From vacation rentals to Roost.com, Alex Chang has been a technology trailblazer for the real estate industry.

Prior to launching Roost, a home-search portal forged from partnerships with more than 100 U.S. brokerages across the U.S., in 2008, Chang led technology and operations for Total Move Inc., a service that guides homebuyers through the moving and real estate process; oversaw consumer-service business units for Walmart.com; and in 1997 co-founded an online vacation rental site that later merged with another company and was acquired by Expedia in 2000.

From vacation rentals to Roost.com, Alex Chang has been a technology trailblazer for the real estate industry.

Prior to launching Roost, a home-search portal forged from partnerships with more than 100 U.S. brokerages across the U.S., in 2008, Chang led technology and operations for Total Move Inc., a service that guides homebuyers through the moving and real estate process; oversaw consumer-service business units for Walmart.com; and in 1997 co-founded an online vacation rental site that later merged with another company and was acquired by Expedia in 2000.

Chang, chief executive officer and co-founder for Roost, is speaking at the Inman Real Estate Connect conference in San Francisco, which runs from Aug. 5-7, 2009.

A self-described "recovering golf addict," "amateur real estate investor" and "home-browsing enthusiast" who holds a master’s degree in business administration from the Haas School of Business at University of California, Berkeley, Chang responded to a set of questions posed by Inman News:

What do you see happening in the real estate market in 2009?

I think it will get tougher before it gets better. My concern is that the residential market could be in for more pain as other problems cascade — specifically some of the risks associated with the commercial mortgage market and jobs. That said, it’s dangerous to overgeneralize. Some markets are going to see appreciation, but overall I don’t think we’re going to feel like the market recovered when New Year’s Eve rolls around.

What advice do you have to help real estate agents and brokers get through this market?

You’re going to have to get creative to find customers who can and will do a deal this year. Find a sweet spot and work it. This is a market where you need to hone your message to a specific set of folks who are able to transact right now: first-time buyers; people who have been sitting on the sidelines and have cash; etc. Work your existing client base. Who in your file has been in their house for a bit, has equity and might be debating trading up? Obvious stuff, but easier said than done.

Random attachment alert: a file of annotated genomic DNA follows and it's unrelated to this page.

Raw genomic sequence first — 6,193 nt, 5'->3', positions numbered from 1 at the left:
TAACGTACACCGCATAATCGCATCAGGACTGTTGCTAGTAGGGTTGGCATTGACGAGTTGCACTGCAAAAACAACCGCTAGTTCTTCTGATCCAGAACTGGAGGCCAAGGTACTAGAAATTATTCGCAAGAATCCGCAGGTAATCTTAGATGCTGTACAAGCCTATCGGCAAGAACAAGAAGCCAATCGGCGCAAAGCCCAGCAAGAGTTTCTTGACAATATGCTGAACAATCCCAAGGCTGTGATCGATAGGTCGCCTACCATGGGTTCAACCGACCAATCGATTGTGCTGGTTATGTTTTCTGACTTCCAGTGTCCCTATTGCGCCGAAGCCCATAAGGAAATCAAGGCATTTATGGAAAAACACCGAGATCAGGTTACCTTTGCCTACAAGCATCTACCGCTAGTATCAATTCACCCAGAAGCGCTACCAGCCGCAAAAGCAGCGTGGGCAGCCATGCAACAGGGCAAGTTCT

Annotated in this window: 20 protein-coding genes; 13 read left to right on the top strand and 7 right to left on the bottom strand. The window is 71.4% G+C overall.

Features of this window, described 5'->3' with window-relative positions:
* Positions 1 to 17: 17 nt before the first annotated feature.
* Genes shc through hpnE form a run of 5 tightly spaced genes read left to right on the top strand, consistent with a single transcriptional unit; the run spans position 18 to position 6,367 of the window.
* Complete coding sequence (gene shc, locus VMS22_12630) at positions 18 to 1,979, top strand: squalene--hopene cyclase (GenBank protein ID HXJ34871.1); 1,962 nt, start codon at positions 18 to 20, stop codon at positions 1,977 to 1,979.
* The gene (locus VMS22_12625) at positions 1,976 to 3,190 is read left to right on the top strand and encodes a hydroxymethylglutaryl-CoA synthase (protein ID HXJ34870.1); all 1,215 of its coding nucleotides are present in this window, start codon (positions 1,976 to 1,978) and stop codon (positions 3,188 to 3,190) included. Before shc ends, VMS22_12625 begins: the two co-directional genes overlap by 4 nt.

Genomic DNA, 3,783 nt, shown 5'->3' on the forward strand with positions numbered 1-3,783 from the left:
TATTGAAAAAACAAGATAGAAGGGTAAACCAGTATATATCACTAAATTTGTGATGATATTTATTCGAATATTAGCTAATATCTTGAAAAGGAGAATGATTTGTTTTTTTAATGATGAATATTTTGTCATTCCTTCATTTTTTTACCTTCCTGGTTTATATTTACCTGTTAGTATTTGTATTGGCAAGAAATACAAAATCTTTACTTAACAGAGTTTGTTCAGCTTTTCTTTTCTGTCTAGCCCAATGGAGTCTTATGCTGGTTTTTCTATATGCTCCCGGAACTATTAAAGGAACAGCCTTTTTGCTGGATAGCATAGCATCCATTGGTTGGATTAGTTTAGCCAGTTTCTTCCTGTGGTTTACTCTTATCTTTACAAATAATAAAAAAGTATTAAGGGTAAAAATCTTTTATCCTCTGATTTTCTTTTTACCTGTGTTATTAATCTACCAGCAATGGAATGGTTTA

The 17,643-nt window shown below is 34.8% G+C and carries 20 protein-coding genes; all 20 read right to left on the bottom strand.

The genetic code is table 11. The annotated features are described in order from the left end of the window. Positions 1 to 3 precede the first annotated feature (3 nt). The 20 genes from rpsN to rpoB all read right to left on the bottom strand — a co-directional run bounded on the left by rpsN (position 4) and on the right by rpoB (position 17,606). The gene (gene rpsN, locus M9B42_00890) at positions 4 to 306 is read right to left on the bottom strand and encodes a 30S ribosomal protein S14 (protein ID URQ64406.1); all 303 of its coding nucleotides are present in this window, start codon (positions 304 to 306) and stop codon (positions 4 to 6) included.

What sparked the idea to start your company?

We felt that consumers deserved a better way to search for homes via great customer experience AND great data they can trust. One without the other doesn’t cut it. And meanwhile, the industry clearly needs more accountable and leveraged marketing platforms. Finally, we recognized that the multiple listing service plays a key role in ensuring quality and accuracy of data, and we wanted to complement and honor that. Voila Roost.

What’s been your biggest challenge in running the business?

Trying to stay focused and not chasing too many rabbits at once.

What new features are in the pipeline?

Too many to comment on.

Can you share any future plans, goals?

Our plans are simple: A) Grow the Roost network from the 50 markets we’re in now to nationwide; B) Have our IDX (Internet Data Exchange, a data-exchange medium for property information) sites become the highest return-on-investment marketing channel for our broker and agent clients; and C) Offer the consumer a search experience for homes for sale that cannot be equaled. …CONTINUED

What lesson did you learn in the last year?

Stay lean!

What would your second career choice be and why?

Software engineer. As great as our development team is, there isn’t a day that goes by where I don’t find myself wishing I could tinker under the hood. Our chief technology officer is obviously thrilled this isn’t the case.

What is the biggest problem in the real estate market today, and how would you fix it?

I think the biggest problem is actually a mix of factors that are interrelated and exacerbate each other.

Take a large dash of bank-owned (REO) inventory putting downward pressure on prices, combine it with a big pinch of households whose balance sheets have significantly decreased in value, and throw in a huge splash of difficult access to capital even for qualified buyers — and you have a nasty stew for residential real estate. Oh yeah, and don’t forget to top it off with some shaky consumer confidence.

My suggested fix? Ride it out. Ultimately you have to have down cycles in order to have up ones. There’s probably as much "first, do no harm" risk as anything else in more quick-fix attempts.

What do you most enjoy about working in the real estate industry?

I get really excited about trying to help folks find their perfect home and at the same time make a smart investment. This is the biggest purchase most of us will make in our lives — so it’s very satisfying to try to help people with that.

Tell us something we don’t already know about you …

The other 100 percent of my time is spent chasing after my 2 1/2-year-old son, Cooper, and keeping my 7-month-old daughter, Cayley, from eating pennies. Surprisingly, neither of them seems overly concerned with the current state of the real estate market.

Hear Alex Chang speak in a panel presentation, "Online Ad-Spend Triage: Where — or if — to spend your money online," at the Internet Marketing Summit during the Real Estate Connect conference in San Francisco, which runs from Aug. 5-7, 2009.

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